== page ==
Your mission, if you choose to accept it, is to store your data safely and securely in the cloud.
The cloud makes collaboration easier, increases efficiency, and improves operational performance.
The benefits the cloud provides are erasing concerns about cloud security. In the 2022 Nonprofit Research Study, 82 percent of respondents felt strongly about cloud security and believed the cloud was, at least, somewhat secure.
Deloitte’s Future of Cloud Survey further supports that, saying, “The vast majority of organizations surveyed say they have updated their business and operational strategies to address cloud security, risk, and controls and most organizations are seeing positive outcomes related to business and regulatory risk mitigation and value from cloud cyber services.”
Keeping your organization’s financial data safe in the cloud doesn’t require you to navigate a maze of (operational) lasers. With a few simple steps, your organization can safeguard its data and accomplish its mission.
What Security Features to Look for in the Cloud
In general, cloud platforms are regularly updated, backed up, and maintained, and the best platforms have layers of security that protect data and help reduce the likelihood of fraudulent incidents.
Regarding financial data, it’s important to have multiple security layers, including encrypted data and communications, multi-factor authentication, and SOC compliance endorsed by the American Institute of Certified Public Accountants and its Statement on Standards for Attestation Engagements.
A cloud vendor should also use 2048‐bit RSA, the standard SSL (Secure Sockets Layer) encryption technology, to protect and authenticate data transactions.
When evaluating cloud technology, consider whether it features robust internal controls and policies. Internal controls allow your organization to segregate duties and limit who can access financial information, which helps prevent fraud. Having a hierarchy of command ensures no one person has unchecked access to nonprofit finances. Cloud-based fund accounting technology makes it easy to implement these controls and often includes an audit trail that logs changes when they were made, by who made them, and at the workstation where they were made. Not using internal controls opens an organization to security risks, potential fraud, and decreases public trust.
It Takes Two to Succeed
Make sure your walkie-talkie works because safeguarding your data requires partnership. IT teams are an organization’s mission operative and need to be the leaders when selecting a cloud vendor.
The vendor is mission control. They’re the people who store organizational data and ensure its availability.
When it comes to cloud vendors, reputation matters. Leading cloud vendors operate with an established cloud provider, like Microsoft Azure or Amazon Web Services. These providers have fully established operational standards and adequate cybersecurity governance with multiple redundancies built into for a vendor to take advantage of. These essential measures keep an organization’s data safe and create a disaster-proof cloud environment to ensure an organization can be up and running instantly if something happens to its data.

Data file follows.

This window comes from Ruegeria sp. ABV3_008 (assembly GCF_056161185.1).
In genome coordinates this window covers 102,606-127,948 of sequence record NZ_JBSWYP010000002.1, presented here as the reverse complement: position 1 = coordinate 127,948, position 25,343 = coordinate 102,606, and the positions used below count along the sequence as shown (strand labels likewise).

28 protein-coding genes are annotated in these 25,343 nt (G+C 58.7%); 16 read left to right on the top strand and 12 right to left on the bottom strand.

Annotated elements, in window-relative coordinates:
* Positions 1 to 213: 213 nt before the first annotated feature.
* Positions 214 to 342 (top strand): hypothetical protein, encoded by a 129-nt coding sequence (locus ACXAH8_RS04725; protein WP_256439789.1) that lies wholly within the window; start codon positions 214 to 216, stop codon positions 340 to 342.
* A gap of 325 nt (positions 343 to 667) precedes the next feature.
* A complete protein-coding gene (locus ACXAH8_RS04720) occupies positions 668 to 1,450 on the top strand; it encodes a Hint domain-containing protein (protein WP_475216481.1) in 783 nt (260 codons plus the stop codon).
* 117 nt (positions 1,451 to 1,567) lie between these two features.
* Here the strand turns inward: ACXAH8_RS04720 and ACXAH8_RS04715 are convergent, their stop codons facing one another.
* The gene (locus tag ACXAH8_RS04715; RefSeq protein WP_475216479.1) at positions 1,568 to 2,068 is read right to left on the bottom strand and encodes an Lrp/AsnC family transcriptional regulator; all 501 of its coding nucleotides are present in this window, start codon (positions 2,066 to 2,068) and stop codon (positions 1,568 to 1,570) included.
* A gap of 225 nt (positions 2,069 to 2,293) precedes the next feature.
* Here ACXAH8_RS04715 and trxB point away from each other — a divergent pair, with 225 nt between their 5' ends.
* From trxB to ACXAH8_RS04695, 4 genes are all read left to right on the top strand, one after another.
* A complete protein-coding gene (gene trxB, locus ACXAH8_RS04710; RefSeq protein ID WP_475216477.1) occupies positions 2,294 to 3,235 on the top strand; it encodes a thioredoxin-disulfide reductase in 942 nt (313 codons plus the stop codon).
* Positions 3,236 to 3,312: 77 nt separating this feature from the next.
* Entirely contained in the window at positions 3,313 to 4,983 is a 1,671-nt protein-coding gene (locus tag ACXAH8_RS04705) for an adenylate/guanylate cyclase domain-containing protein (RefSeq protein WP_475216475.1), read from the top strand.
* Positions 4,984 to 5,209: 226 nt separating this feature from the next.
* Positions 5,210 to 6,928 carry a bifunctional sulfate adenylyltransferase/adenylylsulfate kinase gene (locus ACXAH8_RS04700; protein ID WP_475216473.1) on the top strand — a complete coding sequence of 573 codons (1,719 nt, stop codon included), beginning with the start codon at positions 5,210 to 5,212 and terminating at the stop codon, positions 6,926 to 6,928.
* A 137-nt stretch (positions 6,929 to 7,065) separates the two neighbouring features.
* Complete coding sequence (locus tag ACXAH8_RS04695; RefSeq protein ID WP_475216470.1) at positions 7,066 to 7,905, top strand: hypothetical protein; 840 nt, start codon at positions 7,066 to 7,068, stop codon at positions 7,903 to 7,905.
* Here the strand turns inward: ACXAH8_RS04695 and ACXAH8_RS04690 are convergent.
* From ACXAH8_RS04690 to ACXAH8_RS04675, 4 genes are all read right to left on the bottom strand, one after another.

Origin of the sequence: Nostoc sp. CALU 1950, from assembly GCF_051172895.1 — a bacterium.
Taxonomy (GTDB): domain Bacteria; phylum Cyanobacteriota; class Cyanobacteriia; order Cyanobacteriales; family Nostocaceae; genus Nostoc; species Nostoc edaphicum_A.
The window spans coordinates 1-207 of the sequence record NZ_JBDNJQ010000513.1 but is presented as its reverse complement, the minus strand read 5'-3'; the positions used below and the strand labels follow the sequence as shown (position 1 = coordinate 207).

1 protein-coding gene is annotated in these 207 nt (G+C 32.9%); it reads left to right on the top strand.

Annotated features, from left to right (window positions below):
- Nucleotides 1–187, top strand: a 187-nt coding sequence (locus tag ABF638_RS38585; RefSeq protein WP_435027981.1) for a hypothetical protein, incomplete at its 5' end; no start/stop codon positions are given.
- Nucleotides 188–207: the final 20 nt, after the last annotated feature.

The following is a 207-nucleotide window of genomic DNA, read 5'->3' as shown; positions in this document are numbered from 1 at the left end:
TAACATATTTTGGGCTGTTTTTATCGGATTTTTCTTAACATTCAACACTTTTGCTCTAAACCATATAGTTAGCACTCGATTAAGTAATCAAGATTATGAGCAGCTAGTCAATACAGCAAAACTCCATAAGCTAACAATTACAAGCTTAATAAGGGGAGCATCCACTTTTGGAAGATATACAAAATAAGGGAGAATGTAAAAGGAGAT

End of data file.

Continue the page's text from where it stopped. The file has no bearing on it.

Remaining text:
For a mission to be successful, the IT team and cloud vendor must have an active relationship. IT teams are the technical experts in an organization. They have a working knowledge of operations and need to collaborate with the vendor and advise them on what technical aspects to look for. These relationships form the basis of a cybersecurity policy and lay the groundwork for how an IT team will train an organization’s employees.
Best Mission Practices
Break out the agent handbook because an organization’s cybersecurity policy needs to address employees and technology systems.
Employee training is crucial. According to Verizon’s 2023 Data Breach Investigations Report, 74 percent of breaches were caused by human error, with phishing and text message phishing scams being some of the leading causes.
Training team members regularly with real-life scenarios will help them spot potential threats and protect them from exposing a business.
These five best practices can set an organization up for mission success:
1. Regularly update and back up your data systems
2. Set access privileges and internal controls
3. Monitor team access through audit controls
4. Regularly train employees to spot phishing scams and malicious links
5. Encourage policies to protect whistleblowers
No one person can prevent cyberattacks alone. It takes a thorough cybersecurity policy and a team committed to keeping an organization’s business finances and accounting teams safe, but safeguarding your organization’s financial data in the cloud is Mission Possible.
The author, Neil Taurins, is the General Manager of Nonprofit Solutions at MIP Fund Accounting by Community Brands.